|摘要: ||軟權力一詞緣起於約瑟夫．奈伊(Joseph S. Nye, Jr)，至此概念發展至今已有20餘年之久。雖然發展過程中已經有不同面向詮釋，但是，對於中國所提倡的「和平發展」更是不謀而合，相較於「軟權力」，中國所提倡的是「軟實力」，這代表中國希望消弭外界的疑慮與擔憂。同時中國也積極對外傳播悠久的中華文化，透過積極設置「孔子學院」作為文化推廣的據點。特別是，運用「孔子學院」來做為中國「文化軟實力」新的形象。|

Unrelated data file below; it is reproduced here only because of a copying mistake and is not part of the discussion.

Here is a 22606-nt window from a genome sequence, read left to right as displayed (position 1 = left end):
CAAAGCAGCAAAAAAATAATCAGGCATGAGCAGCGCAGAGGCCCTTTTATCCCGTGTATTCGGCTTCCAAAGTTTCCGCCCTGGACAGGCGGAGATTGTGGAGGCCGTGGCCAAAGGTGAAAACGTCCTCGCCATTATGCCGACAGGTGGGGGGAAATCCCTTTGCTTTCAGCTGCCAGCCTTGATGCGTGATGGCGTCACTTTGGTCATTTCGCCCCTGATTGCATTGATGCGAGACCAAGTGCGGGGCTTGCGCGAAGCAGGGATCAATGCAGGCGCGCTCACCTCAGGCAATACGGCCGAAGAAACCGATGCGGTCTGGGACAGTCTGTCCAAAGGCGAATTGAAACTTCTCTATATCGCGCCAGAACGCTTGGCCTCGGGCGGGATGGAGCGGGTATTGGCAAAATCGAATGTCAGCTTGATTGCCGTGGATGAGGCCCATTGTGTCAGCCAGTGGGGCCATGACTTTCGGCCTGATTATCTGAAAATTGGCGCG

The idea of “soft power” was originally conceptualized and phrased by Joseph S. Nye Jr., and has been evolving over the last twenty years. Although the epistemology and hermeneutics of the concept are now multifarious, the soft power paradigm can be employed as an interpretive tool for China’s “peaceful development.” However, Beijing and Ney’s understanding of soft power are different because China heterodoxically re-interprets this concept by putting the emphasis on material resources and factors. Notably, this materialist connotation is directly related to the outside world, a world that Beijing is trying to come to terms and interface with. As a declension of this cultural engagement elan, China is actively promoting its soft power narrative through a network of Confucius Institutes which it has spun globally. The grand strategic raison d''etre of the establishment of the Institutes is the civil-society level propagation of Chinese "cultural soft power" for the sake of projecting a new international image of the Asian giant. In fact, since the Chinese economy began to flourish under Deng Xiaoping''s reform and opening-up policy, China has been facing numerous domestic and external challenges that it hopes to overcome also through cultural policies. For this reason, just like his predecessors Jiang Zemin and Hu Jintao, Xi Jinping is committed to foster international cultural exchanges and strengthen the global influence of Chinese weltanschauung. In particular, Beijing is actively promoting a holistic understanding of the tenets of the Chinese cultural tradition by “inculturating” it into diverse national contexts. This thesis investigates the synergy between the idea of “peaceful development” and the Chinese peculiar understanding of soft power, and examines the ways and means through which China''s cultural soft power goals are pursued. To this aim, this research utilizes diverse theoretical and methodological approaches: from the historical-empirical method to literature analysis, from political theory to quantitative analysis. Such an integrated approach is necessary to systematically study China’s “cultural going out” policy as it is epitomized by the case of the Hanban Confucius Institute. Thus, even though this work focuses on a case-study, it should not be considered an exercise in reductivism. On the contrary, the analysis uses the particular to explain the general.